Thursday, September 24, 2009

Barrier Beaches and Oceanscapes

Summer and beaches. Vacation time, relaxing in the warmth of the sun. With the very short summer we had here in the Boston (Massachusetts, USA) area, I only had a couple of visits to the beach.

Still, beaches are beautiful in any season or time of day. Being fair-skinned, I tend to visit the beach in the late afternoon or early evening when the sun’s burning rays are much less intense.
Many of the beaches along the east coast of the US are classified as barrier beaches. The largest and most famous of these is Cape Cod, a long peninsula extending line a bent arm off the coast of Massachusetts.
A barrier beach is are typically a narrow strip of sand between the ocean and a tidal lagoon or marsh behind it. It is formed by wave action. The waves roll up the shoreline and desposit sand. Eventually it builds up to form a dune.

The two beaches I visited this year are both barrier beaches. Revere Beach is the gem of its namesake city and the oldest public beach in the US. Good Harbor Beach is a small, community beach in Gloucester, a city known for its fishing industry.

Even with much development around each beach, the aerial photos reveal the classic barrier beach configuration of a narrow sand bar.

Here are a few pictures from my trips to the beach.

Above: Revere Beach

Below: Good Harbor Beach

Above: View of the town of Nahant on a peninsula off the coast of Revere Beach

Below: A house, typical of fishing communities (complete with widdow's watch) built on a rock cliff overlooking Good Harbor Beach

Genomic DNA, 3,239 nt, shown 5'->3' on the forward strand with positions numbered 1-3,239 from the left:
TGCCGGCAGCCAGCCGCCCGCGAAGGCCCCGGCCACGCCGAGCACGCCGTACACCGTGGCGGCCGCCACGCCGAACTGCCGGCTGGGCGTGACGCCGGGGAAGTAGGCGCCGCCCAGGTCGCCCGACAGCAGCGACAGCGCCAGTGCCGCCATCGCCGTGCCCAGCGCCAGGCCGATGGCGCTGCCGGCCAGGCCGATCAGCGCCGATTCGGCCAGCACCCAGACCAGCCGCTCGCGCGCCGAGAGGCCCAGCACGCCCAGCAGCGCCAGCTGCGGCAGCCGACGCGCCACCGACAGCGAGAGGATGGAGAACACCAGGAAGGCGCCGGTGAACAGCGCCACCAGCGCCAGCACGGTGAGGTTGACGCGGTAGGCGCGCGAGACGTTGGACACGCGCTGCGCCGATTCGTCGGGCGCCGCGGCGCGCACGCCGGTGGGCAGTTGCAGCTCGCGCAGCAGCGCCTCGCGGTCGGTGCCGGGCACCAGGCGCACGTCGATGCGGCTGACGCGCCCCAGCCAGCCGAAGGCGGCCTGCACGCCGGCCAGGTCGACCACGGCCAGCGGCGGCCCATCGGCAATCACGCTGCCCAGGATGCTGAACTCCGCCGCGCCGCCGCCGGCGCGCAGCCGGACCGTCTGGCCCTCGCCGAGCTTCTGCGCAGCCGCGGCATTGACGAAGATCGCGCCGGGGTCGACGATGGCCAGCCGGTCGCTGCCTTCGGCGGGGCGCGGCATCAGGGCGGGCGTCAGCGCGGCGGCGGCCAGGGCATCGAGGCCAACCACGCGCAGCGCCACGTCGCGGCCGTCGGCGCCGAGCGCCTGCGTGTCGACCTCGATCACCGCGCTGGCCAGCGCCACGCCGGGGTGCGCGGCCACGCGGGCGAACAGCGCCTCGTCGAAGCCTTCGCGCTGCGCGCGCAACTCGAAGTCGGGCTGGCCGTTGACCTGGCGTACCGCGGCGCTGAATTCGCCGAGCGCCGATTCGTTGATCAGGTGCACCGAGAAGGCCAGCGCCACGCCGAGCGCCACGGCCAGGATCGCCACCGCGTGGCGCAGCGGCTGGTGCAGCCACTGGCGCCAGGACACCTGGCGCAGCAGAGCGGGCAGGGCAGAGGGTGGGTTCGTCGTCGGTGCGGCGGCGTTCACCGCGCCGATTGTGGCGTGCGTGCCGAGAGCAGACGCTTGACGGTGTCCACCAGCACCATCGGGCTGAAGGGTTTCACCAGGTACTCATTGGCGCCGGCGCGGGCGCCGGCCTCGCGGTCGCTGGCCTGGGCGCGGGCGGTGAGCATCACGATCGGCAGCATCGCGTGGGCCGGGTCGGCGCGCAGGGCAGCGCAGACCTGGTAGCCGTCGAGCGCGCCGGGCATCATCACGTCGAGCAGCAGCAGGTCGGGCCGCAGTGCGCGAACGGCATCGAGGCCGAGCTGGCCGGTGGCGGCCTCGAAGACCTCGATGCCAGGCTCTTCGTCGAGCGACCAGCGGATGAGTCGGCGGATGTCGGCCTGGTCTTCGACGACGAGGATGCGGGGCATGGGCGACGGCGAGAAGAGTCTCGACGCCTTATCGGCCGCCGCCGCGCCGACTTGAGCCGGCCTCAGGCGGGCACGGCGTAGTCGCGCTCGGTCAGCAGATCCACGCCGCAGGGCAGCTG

Below: a small island offshore from Good Harbor Beach.

Below: Views of the dunes at Revere Beach (left) and Good Harbor Beach (right)

Below: Sunset at Good Harbor Beach (here I am, standing in shallow water, risking a water-soaked cell phone if a big wave breaks on me!)

Above and below: Sunset at Revere Beach. Time to go home.

Saturday, September 5, 2009

Sunset Along the Charles River

The fading days of summer mean the sun sets earlier. While I'm sad that what little of a summer we had around Boston is coming to an end, the early sunsets mean some great photo opportunities on my bike ride home from work.

The best part of the trip is riding west (into the sunset) along the Esplande, the park made famous for Boston's 4th of July celebration at the Hatch Shell. Here's a few shots from last Wednesday's ride.

Below: Evening light peaks under a footbridge

Below: The pinkish light of sunet reflecting in the pool.

Below: Two views approaching the Harvard Bridge at Massachusetts Avenue.

Below: A full moon among the skyscrapers of the Back Bay skyline.